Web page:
Pricing

Fltreeguy

New Member
How does everyone bid each job? Do you have a amount per hour you want to make and bid accordingly? Do you add expenses on top of it, like equipment rental etc? Just trying to see what others do.

Also, out of 10 estimates what’s the realistic average amount you expect to get?
 

RBJtree

Well-Known Member
Thats pretty much what I do. Hourly rate x my guestimate of hours on job. I have a crane sub who if I use I add his rate. If it is an exceptionally dangerous or hard job, I multiply my rate by 1.5 to 2 times or even more if its really sketchy or will take an absolutely epic effort. Travel time over 30 minutes gets charged.
 

Fltreeguy

New Member
Thats pretty much what I do. Hourly rate x my guestimate of hours on job. I have a crane sub who if I use I add his rate. If it is an exceptionally dangerous or hard job, I multiply my rate by 1.5 to 2 times or even more if its really sketchy or will take an absolutely epic effort. Travel time over 30 minutes gets charged.
Mind sharing the rate you try to bid at? Everyone in my area seems all over the place and it’s hard to find a middle.
 

RBJtree

Well-Known Member
Mind sharing the rate you try to bid at? Everyone in my area seems all over the place and it’s hard to find a middle.
Well, I guess I gave you the easy version the first time. Every market is different. Even within my range, markets differ. Keep in mind I am a small company. Including myself I have a 4 man crew. I climb almost everything myself. We have 2 1 tons, a chipper, and a loader (its a backhoe with a removable hoe). For many years I had only 3 guys and aimed for $250 an hour. I aim for about $300 now with 4 guys. Certain affluent neighborhoods can support higher rates and more meticulous service. My goal is $7000 a week with not more than 40 hours per man payroll. that's where I need to be to grow and make a decent, not extravagant, living and I can get work at that rate. Spring and winter can be tough. People get desperate in winter and bids fall real low. If I am slow, I need to drop my rates too. In spring, people are trying to recover from winter and bids are still low until the season heats up. You have to anticipate the trends and go with it to an extent. The more work I have lined up, the higher I bid, or I start giving winter bids. A winter bid is slightly under my normal rates but higher than what my competition will be biding when it actually is winter and they have no work and my customer agrees to wait till winter to get the work done to get the savings vs the do it now price. I've been working in the same area for 17 years, so I have a good feel for what others will bid for a job and that's why my rates are where they are. There are always some low bidders that I won't shoot myself in the foot to compete with. You have to figure out your cost and what you need to take home, plus something to grow with. For me, it took a few years to figure out where I need to be. Hopefully I will be getting a bucket truck tomorrow and that will get me off of the job site more often and out doing more bids. It will also make some jobs much easier/ quicker, but not all. So the way I bid will probably change. Until I get into it, I won't know for sure how to best adjust.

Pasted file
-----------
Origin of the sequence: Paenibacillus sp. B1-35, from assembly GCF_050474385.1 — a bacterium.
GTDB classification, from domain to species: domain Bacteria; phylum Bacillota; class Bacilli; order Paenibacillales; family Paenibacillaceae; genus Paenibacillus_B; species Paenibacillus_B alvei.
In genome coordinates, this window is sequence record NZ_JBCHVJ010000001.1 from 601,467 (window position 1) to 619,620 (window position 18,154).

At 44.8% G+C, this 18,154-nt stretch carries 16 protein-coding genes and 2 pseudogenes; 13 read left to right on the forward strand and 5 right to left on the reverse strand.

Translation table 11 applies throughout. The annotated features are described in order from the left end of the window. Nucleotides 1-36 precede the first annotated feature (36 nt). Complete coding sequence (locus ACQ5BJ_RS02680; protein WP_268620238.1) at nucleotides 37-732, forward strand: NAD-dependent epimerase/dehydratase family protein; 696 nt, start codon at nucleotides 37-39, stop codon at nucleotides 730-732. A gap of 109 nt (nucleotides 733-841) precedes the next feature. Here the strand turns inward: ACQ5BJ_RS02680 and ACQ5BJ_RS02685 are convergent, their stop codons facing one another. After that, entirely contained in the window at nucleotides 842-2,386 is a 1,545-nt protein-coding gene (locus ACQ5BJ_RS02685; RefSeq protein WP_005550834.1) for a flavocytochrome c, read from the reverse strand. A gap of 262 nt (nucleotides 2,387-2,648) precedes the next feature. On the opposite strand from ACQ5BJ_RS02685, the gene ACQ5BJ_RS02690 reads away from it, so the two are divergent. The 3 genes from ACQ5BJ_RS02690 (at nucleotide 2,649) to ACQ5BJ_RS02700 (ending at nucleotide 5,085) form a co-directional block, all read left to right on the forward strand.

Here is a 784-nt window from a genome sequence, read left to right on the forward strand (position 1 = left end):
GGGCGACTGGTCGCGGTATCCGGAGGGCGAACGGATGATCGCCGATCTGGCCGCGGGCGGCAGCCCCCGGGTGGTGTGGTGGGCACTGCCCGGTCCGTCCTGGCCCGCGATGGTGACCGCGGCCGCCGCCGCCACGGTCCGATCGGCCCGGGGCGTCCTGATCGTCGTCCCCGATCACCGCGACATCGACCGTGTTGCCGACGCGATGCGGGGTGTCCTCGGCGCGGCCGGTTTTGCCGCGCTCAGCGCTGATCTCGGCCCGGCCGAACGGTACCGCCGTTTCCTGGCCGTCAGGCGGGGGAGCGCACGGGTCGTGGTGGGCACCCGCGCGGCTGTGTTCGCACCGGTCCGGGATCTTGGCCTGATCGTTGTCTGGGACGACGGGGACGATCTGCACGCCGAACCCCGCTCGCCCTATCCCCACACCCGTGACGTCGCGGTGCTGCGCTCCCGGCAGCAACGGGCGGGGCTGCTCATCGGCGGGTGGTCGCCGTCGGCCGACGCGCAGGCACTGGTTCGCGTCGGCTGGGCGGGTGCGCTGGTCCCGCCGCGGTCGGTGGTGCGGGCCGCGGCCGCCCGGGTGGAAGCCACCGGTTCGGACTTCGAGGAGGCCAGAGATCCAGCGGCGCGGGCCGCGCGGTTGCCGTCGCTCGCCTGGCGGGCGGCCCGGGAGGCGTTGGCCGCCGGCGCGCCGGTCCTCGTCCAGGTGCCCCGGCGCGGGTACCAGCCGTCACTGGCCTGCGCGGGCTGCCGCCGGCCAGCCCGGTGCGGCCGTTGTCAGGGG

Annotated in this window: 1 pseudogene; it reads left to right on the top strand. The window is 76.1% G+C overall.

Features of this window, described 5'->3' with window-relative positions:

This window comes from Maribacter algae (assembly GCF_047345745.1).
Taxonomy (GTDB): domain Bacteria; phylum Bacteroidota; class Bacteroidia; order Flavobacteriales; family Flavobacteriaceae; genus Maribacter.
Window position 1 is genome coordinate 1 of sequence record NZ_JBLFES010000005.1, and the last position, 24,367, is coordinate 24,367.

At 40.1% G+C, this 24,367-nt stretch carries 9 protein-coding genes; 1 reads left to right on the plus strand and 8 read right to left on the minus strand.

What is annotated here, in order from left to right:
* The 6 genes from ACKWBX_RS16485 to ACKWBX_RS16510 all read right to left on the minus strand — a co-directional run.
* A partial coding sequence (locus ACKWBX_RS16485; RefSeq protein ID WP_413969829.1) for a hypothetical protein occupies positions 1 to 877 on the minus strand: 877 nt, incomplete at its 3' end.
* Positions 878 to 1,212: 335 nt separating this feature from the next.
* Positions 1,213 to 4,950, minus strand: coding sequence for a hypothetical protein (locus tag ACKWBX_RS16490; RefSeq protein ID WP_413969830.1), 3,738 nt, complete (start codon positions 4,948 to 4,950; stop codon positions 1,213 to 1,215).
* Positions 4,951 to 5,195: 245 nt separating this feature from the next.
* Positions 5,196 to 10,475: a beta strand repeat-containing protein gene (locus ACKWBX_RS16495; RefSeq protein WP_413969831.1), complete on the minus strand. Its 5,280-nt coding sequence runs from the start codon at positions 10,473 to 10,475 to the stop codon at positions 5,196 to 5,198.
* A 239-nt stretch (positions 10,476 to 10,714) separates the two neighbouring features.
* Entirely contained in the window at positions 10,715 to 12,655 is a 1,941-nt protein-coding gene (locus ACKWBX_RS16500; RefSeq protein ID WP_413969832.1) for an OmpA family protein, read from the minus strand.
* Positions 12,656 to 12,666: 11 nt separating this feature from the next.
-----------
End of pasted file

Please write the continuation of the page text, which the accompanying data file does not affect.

CanaryBoss

Well-Known Member
Hourly rate X estimated time. I never share how I come up with it unless asked directly. I don’t care if it’s a grand oak over a glass house-my rate is the same. When I used to have to rent stuff, I would add that in. When I can use the crane, I add that in. $200 per hour. Usually it lowers my overall rate though because my normal $500 per hour rate for my lift, chipper, skid, and grapple goes way faster with the crane. For example a $2500 five hour job might only take 2.5 hours with the crane so the $700/ hour rate would only be $1750. Crane work is the best deal I can offer. Yesterday a gentleman had us out for a 10 hour daily Rate with crane so it had to be $7k
 

RBJtree

Well-Known Member
See Canary has a much different market than I do. I do $7000 a week, he does it in a day. No one does that in a day in my market. Also, no one has a grapple saw in my area. Hey @CanaryBoss , what does Davey charge in your area? They charge $90 per man hour here. I often exceed my goal of $75 per man hour. All depends on the job and the neighborhood.
 

RBJtree

Well-Known Member
And come to think of it, we get more work done per hour than Davey. They are the highest price around my area most of the time. Its not just just about the hours, but the productivity. I will never beat a crew with the right machines when they can use them, but they can't touch me on a technical rigging job. I have a niche there. I did a tree a couple weeks ago where I made $500 an hour (whole crew) for two days (one tree). It was very technical, no machine access unless someone has a 200 foot radius boom that can setup on a step slope.
 

CanaryBoss

Well-Known Member
See Canary has a much different market than I do. I do $7000 a week, he does it in a day. No one does that in a day in my market. Also, no one has a grapple saw in my area. Hey @CanaryBoss , what does Davey charge in your area? They charge $90 per man hour here. I often exceed my goal of $75 per man hour. All depends on the job and the neighborhood.